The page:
As you can see, it’s a pretty versatile champ.

A Little Boy Expressing Shock

Ty vole!


Ty vole, ty šaty stojí majlant! – “Oh my gosh, the dress costs a fortune!”

Ty vole, to se mi nepovedlo. – “Darn, I messed up.”

Ty vole, já jsem jí to říkala stokrát a ona mě neposlechla! – “Like, I told her like 100 times, and she wouldn’t listen!”

Q: Jaké bylo to rande? – “How was the date?”

A: Ty vole. Hrůza. – “Oh my god. Disastrous.”

8. Hele – “Look”

This is a very commonly used sentence opener that works just like its English counterpart. It’s kind of similar to the English “hey,” as well.


Q: Proč mi lžeš? – “Why are you lying to me?”

A: Hele, já jsem ti nikdy nic nesliboval, takže… – “Look, I never promised you anything, so…”

Hele, to bude v pohodě. – “Hey, it’s gonna be alright.”

9. V podstatě – “Basically”

This is another “smart” Czech filler word that might help you think about what you want to say without coming across as rude.


Q: Mohl bys mi to vysvětlit? – “Could you explain it to me?”

A: V podstatě o nic nejde. – “Basically, it’s not a big deal.”

10. Teda – “Then” / “Thus” / “Therefore”

Teda can be used as an interjection at the beginning of a sentence anytime you’d say something like “oh my gosh” in English. Many people use it as the English “like” and say it anywhere, anytime, first thing in the morning, last thing before bed.


Teda mami, ta večeře je vynikající! – “Oh my gosh, mom, the dinner is delicious!”

3. Pros and Cons of Using Filler Words: Look for the Silver Lining

You know, a healthy amount of fillers is like a tiny dab of perfume on your wrist. 

Like a pinch of cayenne in your signature soup recipe. 

Like the way you carry yourself around your town so confidently that all lost tourists know you’re a local and that you most definitely can help them find their way back to the hotel.

However, they can make you look ignorant, too anxious, or off-puttingly into yourself.

My advice: If you want to use the filler word solely to buy more time, don’t use it at all. Pause for a few seconds. Just stop and think silently without any “uuuhs” or “erms” that could deter your speech. That’s how professional speakers roll, too! If your filler word abuse stems from your lack of comprehension (you have no idea what the Czech person is saying), maybe you should boost your listening skills!

A Man Pushing the Pause Button with His Finger

Instead of drowning your thoughts in filler words, pause for a few seconds.

Now… The pros and cons of using Czech filler words. 


  • They’re game changers. People don’t really notice them, but using fillers makes you sound authentic, like you’re really comfortable speaking the language and actually speak it all the time. You know what I mean?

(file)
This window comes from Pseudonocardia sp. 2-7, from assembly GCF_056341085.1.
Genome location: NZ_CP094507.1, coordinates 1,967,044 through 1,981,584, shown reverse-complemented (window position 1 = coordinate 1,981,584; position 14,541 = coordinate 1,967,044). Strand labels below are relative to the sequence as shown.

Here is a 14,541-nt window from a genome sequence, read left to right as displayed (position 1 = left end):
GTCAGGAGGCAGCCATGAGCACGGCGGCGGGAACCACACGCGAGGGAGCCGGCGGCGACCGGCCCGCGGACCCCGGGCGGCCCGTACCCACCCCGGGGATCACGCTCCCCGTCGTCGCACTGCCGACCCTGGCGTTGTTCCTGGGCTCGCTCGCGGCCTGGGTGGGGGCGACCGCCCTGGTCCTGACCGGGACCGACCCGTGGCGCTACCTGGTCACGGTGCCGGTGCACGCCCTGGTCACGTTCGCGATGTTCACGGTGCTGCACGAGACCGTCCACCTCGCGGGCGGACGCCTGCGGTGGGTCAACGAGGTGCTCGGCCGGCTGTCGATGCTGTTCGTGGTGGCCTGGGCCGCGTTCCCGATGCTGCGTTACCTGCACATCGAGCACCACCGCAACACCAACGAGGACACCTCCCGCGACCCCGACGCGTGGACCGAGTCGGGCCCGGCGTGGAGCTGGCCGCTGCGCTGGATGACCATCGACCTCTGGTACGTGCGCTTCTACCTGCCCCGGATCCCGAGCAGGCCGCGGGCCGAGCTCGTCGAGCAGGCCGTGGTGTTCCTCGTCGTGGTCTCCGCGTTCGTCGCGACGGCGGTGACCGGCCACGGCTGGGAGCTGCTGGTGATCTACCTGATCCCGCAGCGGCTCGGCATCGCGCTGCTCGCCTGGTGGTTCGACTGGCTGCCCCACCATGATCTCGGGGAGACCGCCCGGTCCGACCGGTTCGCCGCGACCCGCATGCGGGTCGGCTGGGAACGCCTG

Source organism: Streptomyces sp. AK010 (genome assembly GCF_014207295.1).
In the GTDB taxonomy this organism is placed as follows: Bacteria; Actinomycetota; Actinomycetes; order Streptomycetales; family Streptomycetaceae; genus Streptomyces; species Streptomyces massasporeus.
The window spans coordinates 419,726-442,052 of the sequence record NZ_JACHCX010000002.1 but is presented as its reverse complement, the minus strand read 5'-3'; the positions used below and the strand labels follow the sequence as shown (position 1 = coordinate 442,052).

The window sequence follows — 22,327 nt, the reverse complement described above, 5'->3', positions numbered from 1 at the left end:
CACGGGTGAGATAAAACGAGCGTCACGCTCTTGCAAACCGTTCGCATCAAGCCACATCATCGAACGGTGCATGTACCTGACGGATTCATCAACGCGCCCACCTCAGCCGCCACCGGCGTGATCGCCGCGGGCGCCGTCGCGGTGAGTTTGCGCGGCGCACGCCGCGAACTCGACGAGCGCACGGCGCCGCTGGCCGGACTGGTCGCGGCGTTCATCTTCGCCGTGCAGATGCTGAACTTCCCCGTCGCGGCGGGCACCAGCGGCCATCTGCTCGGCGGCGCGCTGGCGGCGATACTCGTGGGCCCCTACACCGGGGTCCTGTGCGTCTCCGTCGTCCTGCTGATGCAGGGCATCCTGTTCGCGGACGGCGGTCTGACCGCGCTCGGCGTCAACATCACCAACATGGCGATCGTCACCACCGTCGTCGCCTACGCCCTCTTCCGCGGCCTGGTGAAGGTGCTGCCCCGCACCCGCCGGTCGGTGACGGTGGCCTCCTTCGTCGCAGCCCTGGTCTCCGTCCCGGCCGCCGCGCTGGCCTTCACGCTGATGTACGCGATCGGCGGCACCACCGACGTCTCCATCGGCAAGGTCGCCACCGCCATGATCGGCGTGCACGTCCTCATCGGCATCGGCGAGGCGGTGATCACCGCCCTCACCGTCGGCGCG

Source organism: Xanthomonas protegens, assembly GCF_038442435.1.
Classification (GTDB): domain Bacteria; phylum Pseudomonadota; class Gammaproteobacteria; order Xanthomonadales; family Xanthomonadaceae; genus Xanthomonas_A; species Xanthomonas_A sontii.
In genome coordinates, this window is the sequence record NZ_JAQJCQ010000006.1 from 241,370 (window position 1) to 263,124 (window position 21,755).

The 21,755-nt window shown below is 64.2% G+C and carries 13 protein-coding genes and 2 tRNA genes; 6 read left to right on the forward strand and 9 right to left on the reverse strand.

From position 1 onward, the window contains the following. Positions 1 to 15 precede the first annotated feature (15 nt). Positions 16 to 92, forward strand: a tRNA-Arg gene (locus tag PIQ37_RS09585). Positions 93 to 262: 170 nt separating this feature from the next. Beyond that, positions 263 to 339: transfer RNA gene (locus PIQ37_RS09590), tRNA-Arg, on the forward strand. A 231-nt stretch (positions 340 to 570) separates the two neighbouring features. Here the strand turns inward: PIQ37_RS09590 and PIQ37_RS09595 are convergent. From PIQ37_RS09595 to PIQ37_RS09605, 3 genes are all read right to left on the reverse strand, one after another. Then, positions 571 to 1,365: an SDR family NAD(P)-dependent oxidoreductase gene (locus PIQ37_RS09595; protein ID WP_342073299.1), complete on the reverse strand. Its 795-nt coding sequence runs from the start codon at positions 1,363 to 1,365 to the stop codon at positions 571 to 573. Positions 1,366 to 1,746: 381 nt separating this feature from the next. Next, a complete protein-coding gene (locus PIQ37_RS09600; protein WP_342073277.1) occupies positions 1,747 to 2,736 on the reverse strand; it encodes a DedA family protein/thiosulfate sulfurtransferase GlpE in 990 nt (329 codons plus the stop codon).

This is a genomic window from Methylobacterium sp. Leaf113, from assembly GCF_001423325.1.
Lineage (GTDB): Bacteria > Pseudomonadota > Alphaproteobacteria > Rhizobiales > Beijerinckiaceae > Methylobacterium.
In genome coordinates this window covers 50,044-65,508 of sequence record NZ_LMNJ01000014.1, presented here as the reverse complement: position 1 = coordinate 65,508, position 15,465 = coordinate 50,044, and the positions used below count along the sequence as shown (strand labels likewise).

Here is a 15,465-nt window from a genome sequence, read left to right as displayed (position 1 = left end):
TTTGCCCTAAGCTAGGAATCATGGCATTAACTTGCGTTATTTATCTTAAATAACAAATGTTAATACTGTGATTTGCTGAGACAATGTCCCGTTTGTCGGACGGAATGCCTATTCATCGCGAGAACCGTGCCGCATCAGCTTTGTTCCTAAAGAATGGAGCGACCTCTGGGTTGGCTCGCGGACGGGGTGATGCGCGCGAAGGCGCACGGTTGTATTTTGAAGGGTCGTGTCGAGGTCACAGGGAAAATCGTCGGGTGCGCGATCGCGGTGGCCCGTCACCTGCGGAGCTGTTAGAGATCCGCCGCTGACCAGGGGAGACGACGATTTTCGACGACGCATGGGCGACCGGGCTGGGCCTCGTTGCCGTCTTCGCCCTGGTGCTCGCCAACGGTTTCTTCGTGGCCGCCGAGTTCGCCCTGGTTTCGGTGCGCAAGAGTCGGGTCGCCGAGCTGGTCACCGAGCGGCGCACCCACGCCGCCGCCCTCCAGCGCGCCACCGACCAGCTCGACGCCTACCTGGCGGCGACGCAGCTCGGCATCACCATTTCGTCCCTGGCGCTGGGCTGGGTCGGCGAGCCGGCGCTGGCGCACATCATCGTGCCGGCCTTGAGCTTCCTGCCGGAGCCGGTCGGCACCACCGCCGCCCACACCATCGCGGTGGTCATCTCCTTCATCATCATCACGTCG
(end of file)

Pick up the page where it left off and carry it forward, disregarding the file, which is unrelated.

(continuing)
• Using fillers in a foreign language is almost like swearing or dreaming in a foreign language—it’s a sign that speaking (and more importantly, thinking) in that language is becoming second nature. 
  • They help the conversation flow smoothly without awkward silence.


  • You might sound too hesitant.
  • Filler word overuse might make you seem self-conscious and less confident than you actually are.

4. Helps You Learn Czech Fast

That’s it, guys! I hope you enjoyed this article and learned something new!

If you’re taking your Czech studies seriously, you might grab a Czech grammar book or learn online (the latter of which is way more convenient). Seriously, learning a new skill has never been easier. Just grab your phone and get to work! will make learning Czech easy, exciting, and fun. With us, it’s not about endless memorizing or thick textbooks. Learn Czech the better way—with us, you’ll make progress faster than you could imagine. You’ll utilize your time and effort to their full potential, and enjoy the process.

What will you find here? 

Sign up now, it’s free!

One last thing: Let us know in the comments if this article helped you. Oh, and which filler words are you most guilty of using in your native language?

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Czech Love Phrases: How to Say “I Love You,” in Czech


Falling in love is always good news, whether it’s with a person, a language, a new activity, or a car.

I recently started learning a new language and I was very surprised when I finished a lesson called The Most Important Norwegian Phrases, yet still didn’t know how to say “Hey, handsome,” or “Your place or mine?” That’s one of the reasons I’m excited to be writing this article. Love is awesome in any language, plus you’ll likely meet interesting people while traveling or moving to another country. It’s a good idea to cover all the bases!

Things like flirting or saying “I love you,” in Czech might be tricky for you as a foreigner, but I’m here to help! Expressing love is just as delightful as feeling it, so I’ll be sure to clue you in on everything you need to make the most of your moment. 

Remember: In Czech, the verb “to love” isn’t as commonly used as it is in English, and people might be taken aback by your passionate love proclamation.

Generally speaking, Czechs aren’t the most lovey-dovey, cutesy nation in the world. Saying “I love you” is considered special, rare, and meant only for the right people and situations. The difference between “like” and “love” is as vast as the Grand Canyon.

So, how should you express your love in the Czech language or ask someone out? 

Let’s look at Czech love phrases.

Log in to Download Your Free Cheat Sheet - Beginner Vocabulary in Czech Table of Contents
  1. It All Starts with a Pick-up Line
  2. Serious Stuff: Taking Your Relationship to the Next Level
  3. Endearment Terms
  4. Czech Love Quotes
  5. How Can Help You Learn Czech in a Fun Way

1. It All Starts with a Pick-up Line